India is a top producer of many fruits like banana, mango, pomegranate and papaya, yet its contribution in exports is not up to the mark, sometimes owing to poor quality of the produce. Now, in order to produce high-quality and disease-free material for horticulture crops, Finance Minister Nirmala Sitharaman announced Atmanirbhar Clean Plant Program.
The outlay of the new programme will be Rs. 2,200 crore. The programme will be anchored by the national horticulture board which in turn will set up Clean Plant Centres across the country. These centres will ensure access to disease-free horticulture planting material for the global competitiveness of Indian horticulture sector.
The clean plant programme will aim to enhance the yield of horticulture crops, dissemination and adoption of climate resilient varieties; protect the ecosystem through proactive virus and disease control measures. The centres will work with the stakeholders so that they adopt clean plant seeds and nurseries. The national horticulture board may also tie up with the Asian Development Bank, sources said.
India’s share in global banana production is 27 per cent, but the share in exports is around 1 per cent only.
Many advanced countries like the USA run clean plant programmes to produce high-quality seeds and ensure that plant propagation material is clean and available, protecting their plants from viruses for better yield. India will adopt best practices.
According to officials, in the last 7 years, the area under horticulture has increased from 23.4 million hectares to 27.5 million hectares, while the production has increased from 280.9 million MT to 333.25 million hectares (18.63 per cent), which could translate into better exports.
Apart from the announcement of this scheme, the Finance Minister also announced that an Agriculture Accelerator Fund will be set up to encourage agri-startups by young entrepreneurs in rural areas. “The Fund will aim at bringing innovative and affordable solutions for challenges faced by farmers, and will also bring in modern technologies to transform agricultural practices, increase productivity and profitability,” she added.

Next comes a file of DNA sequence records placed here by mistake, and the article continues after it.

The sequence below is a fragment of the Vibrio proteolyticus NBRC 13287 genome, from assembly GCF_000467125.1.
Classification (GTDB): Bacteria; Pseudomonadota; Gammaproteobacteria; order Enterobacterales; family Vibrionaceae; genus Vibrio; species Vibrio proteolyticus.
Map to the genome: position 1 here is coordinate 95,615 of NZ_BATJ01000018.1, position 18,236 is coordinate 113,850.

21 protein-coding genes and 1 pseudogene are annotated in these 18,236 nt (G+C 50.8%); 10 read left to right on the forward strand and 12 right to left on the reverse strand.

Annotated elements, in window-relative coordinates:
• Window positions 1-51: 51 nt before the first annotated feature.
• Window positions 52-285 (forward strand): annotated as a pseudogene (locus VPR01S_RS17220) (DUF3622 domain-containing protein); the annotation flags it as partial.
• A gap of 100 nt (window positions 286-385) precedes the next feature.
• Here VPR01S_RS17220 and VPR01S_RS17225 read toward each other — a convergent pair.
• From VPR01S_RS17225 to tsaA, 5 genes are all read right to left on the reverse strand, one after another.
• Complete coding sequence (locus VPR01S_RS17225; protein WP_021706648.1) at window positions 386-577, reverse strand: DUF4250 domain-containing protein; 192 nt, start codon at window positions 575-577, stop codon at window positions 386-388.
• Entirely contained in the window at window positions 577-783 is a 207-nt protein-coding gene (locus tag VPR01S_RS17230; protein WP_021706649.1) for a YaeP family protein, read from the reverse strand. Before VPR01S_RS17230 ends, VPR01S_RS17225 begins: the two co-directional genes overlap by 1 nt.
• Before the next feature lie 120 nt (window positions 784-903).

As this is the year of millets, the finance minister announced that the Indian Institute of Millet Research, Hyderabad will be supported as the Centre of Excellence for sharing best practices, research and technologies at the international level. She referred to millets as ‘Shree Anna’, the Finance Minister quoted the Prime Minister as saying, “India is at the forefront of popularizing millets, whose consumption furthers nutrition, food security and welfare of farmers.”
She noted that India is the largest producer and second largest exporter of ‘Shree Anna’ in the world and that several types of millets such as jowar, ragi, bajra, kuttu, ramdana, kangni, kutki, kodo, cheena, and sama are grown in the country.
The Finance Minister also said that the agriculture credit target will be increased to Rs. 20 lakh crore with a focus on animal husbandry, dairy and fisheries. A new sub-scheme of PM Matsya Sampada Yojana will also be launched with a targeted investment of Rs. 6,000 crore to further enable activities of fishermen, fish vendors, and micro & small enterprises, improve value chain efficiencies and expand the market, she added.